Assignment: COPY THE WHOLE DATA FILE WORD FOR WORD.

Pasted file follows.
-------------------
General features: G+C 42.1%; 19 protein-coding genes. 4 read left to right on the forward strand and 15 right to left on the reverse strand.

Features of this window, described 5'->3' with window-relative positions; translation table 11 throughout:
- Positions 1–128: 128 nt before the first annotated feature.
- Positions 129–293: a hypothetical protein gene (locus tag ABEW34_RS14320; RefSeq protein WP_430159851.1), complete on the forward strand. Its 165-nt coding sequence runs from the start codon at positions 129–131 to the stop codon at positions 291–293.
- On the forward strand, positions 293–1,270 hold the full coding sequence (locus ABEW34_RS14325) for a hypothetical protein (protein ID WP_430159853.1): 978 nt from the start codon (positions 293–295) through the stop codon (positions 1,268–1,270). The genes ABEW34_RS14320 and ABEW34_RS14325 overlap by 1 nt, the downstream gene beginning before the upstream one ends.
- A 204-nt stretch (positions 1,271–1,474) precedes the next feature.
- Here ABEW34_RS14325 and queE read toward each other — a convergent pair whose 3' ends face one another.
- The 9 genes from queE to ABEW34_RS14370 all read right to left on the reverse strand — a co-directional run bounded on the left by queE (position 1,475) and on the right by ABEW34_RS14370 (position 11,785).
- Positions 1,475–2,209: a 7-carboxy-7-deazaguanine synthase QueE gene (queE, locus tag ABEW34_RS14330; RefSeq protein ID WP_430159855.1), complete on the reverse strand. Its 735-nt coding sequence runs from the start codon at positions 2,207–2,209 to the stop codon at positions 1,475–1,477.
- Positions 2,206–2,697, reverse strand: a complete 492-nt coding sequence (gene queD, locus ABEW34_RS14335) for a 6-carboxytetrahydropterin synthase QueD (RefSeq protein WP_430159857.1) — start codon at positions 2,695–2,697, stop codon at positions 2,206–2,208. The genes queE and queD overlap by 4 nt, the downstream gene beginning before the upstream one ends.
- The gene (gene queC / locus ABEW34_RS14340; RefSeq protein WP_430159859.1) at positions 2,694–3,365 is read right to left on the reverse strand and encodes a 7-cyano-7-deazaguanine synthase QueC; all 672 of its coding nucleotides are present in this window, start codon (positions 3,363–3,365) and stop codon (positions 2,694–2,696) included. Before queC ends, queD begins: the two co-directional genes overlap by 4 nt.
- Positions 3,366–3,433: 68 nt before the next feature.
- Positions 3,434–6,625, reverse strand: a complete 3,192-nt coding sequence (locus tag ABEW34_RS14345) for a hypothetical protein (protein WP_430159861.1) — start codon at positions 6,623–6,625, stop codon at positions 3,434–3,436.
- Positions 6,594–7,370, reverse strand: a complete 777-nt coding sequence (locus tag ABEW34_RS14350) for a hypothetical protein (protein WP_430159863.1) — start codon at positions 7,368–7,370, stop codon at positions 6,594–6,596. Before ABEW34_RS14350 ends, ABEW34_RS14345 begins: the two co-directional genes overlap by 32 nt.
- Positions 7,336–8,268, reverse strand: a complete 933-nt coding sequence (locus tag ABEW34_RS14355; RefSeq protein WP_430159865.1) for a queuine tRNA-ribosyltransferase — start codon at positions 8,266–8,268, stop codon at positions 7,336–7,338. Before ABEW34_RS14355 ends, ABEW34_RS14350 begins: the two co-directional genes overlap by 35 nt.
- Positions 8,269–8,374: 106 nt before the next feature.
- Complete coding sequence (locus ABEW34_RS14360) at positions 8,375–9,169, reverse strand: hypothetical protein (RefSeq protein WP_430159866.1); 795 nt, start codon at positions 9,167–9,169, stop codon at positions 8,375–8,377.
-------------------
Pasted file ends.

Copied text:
General features: G+C 42.1%; 19 protein-coding genes. 4 read left to right on the forward strand and 15 right to left on the reverse strand.

Features of this window, described 5'->3' with window-relative positions; translation table 11 throughout:
- Positions 1–128: 128 nt before the first annotated feature.
- Positions 129–293: a hypothetical protein gene (locus tag ABEW34_RS14320; RefSeq protein WP_430159851.1), complete on the forward strand. Its 165-nt coding sequence runs from the start codon at positions 129–131 to the stop codon at positions 291–293.
- On the forward strand, positions 293–1,270 hold the full coding sequence (locus ABEW34_RS14325) for a hypothetical protein (protein ID WP_430159853.1): 978 nt from the start codon (positions 293–295) through the stop codon (positions 1,268–1,270). The genes ABEW34_RS14320 and ABEW34_RS14325 overlap by 1 nt, the downstream gene beginning before the upstream one ends.
- A 204-nt stretch (positions 1,271–1,474) precedes the next feature.
- Here ABEW34_RS14325 and queE read toward each other — a convergent pair whose 3' ends face one another.
- The 9 genes from queE to ABEW34_RS14370 all read right to left on the reverse strand — a co-directional run bounded on the left by queE (position 1,475) and on the right by ABEW34_RS14370 (position 11,785).
- Positions 1,475–2,209: a 7-carboxy-7-deazaguanine synthase QueE gene (queE, locus tag ABEW34_RS14330; RefSeq protein ID WP_430159855.1), complete on the reverse strand. Its 735-nt coding sequence runs from the start codon at positions 2,207–2,209 to the stop codon at positions 1,475–1,477.
- Positions 2,206–2,697, reverse strand: a complete 492-nt coding sequence (gene queD, locus ABEW34_RS14335) for a 6-carboxytetrahydropterin synthase QueD (RefSeq protein WP_430159857.1) — start codon at positions 2,695–2,697, stop codon at positions 2,206–2,208. The genes queE and queD overlap by 4 nt, the downstream gene beginning before the upstream one ends.
- The gene (gene queC / locus ABEW34_RS14340; RefSeq protein WP_430159859.1) at positions 2,694–3,365 is read right to left on the reverse strand and encodes a 7-cyano-7-deazaguanine synthase QueC; all 672 of its coding nucleotides are present in this window, start codon (positions 3,363–3,365) and stop codon (positions 2,694–2,696) included. Before queC ends, queD begins: the two co-directional genes overlap by 4 nt.
- Positions 3,366–3,433: 68 nt before the next feature.
- Positions 3,434–6,625, reverse strand: a complete 3,192-nt coding sequence (locus tag ABEW34_RS14345) for a hypothetical protein (protein WP_430159861.1) — start codon at positions 6,623–6,625, stop codon at positions 3,434–3,436.
- Positions 6,594–7,370, reverse strand: a complete 777-nt coding sequence (locus tag ABEW34_RS14350) for a hypothetical protein (protein WP_430159863.1) — start codon at positions 7,368–7,370, stop codon at positions 6,594–6,596. Before ABEW34_RS14350 ends, ABEW34_RS14345 begins: the two co-directional genes overlap by 32 nt.
- Positions 7,336–8,268, reverse strand: a complete 933-nt coding sequence (locus tag ABEW34_RS14355; RefSeq protein WP_430159865.1) for a queuine tRNA-ribosyltransferase — start codon at positions 8,266–8,268, stop codon at positions 7,336–7,338. Before ABEW34_RS14355 ends, ABEW34_RS14350 begins: the two co-directional genes overlap by 35 nt.
- Positions 8,269–8,374: 106 nt before the next feature.
- Complete coding sequence (locus ABEW34_RS14360) at positions 8,375–9,169, reverse strand: hypothetical protein (RefSeq protein WP_430159866.1); 795 nt, start codon at positions 9,167–9,169, stop codon at positions 8,375–8,377.